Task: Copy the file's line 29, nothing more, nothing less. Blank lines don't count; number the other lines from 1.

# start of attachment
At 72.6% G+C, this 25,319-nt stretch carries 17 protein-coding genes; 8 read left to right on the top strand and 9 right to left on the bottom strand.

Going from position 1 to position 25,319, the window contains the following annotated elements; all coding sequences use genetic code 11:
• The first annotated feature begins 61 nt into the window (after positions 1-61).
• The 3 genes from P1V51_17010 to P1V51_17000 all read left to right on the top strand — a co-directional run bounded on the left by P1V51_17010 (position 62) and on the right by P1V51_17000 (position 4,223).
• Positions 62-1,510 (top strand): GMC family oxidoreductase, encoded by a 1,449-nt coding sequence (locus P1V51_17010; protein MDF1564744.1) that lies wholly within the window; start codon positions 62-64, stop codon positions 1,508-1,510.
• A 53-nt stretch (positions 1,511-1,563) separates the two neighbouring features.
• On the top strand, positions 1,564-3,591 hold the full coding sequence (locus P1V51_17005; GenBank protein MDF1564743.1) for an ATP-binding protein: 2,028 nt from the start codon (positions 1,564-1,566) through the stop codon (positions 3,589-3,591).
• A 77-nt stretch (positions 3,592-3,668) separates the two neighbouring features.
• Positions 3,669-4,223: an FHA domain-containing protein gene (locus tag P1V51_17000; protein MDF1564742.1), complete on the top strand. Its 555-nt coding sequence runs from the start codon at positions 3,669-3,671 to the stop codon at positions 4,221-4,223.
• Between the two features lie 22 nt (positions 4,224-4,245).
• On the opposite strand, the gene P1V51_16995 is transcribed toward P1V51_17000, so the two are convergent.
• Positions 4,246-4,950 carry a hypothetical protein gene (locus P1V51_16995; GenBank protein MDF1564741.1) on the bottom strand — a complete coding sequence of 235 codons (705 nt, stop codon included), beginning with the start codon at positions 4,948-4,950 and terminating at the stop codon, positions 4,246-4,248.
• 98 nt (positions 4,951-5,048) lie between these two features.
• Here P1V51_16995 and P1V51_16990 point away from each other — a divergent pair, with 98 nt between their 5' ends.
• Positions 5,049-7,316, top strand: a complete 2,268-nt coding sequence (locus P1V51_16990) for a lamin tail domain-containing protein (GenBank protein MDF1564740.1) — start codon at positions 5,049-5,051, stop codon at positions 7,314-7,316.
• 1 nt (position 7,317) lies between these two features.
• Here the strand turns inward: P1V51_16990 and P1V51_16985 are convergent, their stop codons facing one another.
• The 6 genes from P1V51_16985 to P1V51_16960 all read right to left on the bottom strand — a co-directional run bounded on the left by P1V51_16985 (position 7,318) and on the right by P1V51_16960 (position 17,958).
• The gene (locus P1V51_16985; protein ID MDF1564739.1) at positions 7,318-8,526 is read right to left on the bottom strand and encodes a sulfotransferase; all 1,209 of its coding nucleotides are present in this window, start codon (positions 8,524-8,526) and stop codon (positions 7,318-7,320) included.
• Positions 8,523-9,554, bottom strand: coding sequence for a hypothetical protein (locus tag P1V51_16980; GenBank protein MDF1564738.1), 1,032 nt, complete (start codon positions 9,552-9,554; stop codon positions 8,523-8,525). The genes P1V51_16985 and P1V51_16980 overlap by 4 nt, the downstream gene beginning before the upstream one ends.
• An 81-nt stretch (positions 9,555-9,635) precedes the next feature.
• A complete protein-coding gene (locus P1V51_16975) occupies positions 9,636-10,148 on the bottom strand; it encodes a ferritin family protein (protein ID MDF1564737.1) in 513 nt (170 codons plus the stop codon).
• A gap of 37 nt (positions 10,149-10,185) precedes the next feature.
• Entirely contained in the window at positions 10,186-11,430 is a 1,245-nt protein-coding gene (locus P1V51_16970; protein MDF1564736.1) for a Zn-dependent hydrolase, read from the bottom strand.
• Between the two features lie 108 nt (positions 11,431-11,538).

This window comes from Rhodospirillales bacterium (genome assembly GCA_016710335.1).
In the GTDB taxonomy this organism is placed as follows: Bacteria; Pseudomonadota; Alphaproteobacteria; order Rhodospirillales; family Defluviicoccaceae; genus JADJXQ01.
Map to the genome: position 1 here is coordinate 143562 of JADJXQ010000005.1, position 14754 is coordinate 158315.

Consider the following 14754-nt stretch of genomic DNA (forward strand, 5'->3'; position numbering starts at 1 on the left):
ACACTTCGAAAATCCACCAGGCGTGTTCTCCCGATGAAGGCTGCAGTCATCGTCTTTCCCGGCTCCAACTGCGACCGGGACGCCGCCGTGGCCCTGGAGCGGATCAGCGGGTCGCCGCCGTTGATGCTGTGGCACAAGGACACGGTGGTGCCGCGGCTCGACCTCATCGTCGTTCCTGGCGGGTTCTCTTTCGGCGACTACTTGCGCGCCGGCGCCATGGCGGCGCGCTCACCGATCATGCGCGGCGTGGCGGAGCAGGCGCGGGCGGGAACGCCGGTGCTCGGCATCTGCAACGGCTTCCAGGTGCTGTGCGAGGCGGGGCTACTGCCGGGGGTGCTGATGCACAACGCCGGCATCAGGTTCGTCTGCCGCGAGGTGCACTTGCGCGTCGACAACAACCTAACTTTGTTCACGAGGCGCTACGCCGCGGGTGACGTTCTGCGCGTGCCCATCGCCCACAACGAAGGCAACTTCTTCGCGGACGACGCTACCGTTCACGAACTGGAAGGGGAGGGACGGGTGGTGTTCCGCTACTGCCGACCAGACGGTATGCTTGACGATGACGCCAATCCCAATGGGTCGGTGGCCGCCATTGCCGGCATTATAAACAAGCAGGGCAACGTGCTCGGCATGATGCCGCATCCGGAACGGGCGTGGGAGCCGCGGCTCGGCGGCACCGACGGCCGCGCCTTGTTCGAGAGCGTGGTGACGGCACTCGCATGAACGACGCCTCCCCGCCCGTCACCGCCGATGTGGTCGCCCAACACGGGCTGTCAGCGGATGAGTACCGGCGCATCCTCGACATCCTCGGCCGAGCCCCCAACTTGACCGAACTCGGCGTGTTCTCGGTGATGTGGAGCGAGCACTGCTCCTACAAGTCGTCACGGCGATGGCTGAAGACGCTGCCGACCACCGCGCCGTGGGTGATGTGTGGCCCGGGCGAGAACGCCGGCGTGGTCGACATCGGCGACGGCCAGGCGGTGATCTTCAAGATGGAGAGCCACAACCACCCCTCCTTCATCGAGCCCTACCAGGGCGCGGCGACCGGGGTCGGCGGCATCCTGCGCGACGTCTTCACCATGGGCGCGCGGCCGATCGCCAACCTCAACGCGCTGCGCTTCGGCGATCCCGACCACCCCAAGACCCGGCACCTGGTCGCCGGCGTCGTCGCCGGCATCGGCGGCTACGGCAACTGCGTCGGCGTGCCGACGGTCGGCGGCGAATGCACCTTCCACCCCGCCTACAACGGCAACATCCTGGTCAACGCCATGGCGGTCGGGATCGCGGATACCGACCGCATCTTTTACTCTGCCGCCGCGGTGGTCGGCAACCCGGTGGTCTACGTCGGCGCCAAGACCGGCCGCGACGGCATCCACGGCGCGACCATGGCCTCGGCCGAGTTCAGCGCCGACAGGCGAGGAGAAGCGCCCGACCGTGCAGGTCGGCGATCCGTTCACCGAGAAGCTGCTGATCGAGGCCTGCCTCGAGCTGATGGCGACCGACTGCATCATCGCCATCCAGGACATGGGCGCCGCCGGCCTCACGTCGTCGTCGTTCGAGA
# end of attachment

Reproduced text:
Consider the following 14754-nt stretch of genomic DNA (forward strand, 5'->3'; position numbering starts at 1 on the left):